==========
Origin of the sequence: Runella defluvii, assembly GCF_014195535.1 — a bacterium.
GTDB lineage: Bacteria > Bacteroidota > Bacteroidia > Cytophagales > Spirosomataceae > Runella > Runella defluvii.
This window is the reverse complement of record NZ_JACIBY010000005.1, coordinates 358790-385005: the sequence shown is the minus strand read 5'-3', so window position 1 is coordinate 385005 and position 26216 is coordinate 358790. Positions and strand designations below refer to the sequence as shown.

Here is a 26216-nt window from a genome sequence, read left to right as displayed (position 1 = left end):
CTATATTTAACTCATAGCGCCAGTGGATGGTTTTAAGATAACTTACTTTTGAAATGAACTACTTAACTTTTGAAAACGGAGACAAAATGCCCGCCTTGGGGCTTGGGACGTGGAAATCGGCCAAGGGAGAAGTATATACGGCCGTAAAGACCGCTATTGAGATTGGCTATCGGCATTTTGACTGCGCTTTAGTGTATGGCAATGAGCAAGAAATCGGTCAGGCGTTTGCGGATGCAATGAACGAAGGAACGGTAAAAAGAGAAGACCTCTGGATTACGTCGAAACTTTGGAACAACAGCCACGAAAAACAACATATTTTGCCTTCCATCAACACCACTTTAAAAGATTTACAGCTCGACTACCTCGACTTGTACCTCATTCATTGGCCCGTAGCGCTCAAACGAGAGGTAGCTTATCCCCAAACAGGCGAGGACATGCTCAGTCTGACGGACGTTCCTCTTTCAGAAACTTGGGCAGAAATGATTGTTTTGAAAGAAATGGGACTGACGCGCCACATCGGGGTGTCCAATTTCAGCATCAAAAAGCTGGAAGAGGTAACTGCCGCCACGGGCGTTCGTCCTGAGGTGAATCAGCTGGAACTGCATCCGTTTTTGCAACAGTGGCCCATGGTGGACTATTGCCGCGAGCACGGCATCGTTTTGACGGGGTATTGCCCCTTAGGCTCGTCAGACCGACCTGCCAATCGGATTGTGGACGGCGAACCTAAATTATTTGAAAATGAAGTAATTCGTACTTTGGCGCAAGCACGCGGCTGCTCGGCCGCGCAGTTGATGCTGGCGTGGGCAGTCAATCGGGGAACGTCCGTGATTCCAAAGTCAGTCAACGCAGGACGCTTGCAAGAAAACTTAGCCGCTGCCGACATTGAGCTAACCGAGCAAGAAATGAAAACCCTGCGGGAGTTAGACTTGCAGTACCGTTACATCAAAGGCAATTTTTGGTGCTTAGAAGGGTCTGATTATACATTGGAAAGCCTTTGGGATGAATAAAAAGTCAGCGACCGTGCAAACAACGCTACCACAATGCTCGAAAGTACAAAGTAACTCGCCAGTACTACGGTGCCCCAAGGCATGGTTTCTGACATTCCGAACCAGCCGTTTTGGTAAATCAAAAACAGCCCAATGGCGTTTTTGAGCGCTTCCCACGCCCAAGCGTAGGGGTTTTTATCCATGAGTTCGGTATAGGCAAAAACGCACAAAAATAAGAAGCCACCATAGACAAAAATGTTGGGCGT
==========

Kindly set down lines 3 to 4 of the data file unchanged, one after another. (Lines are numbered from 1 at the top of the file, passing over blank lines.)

This window is the reverse complement of record NZ_JACIBY010000005.1, coordinates 358790-385005: the sequence shown is the minus strand read 5'-3', so window position 1 is coordinate 385005 and position 26216 is coordinate 358790. Positions and strand designations below refer to the sequence as shown.

Here is a 26216-nt window from a genome sequence, read left to right as displayed (position 1 = left end):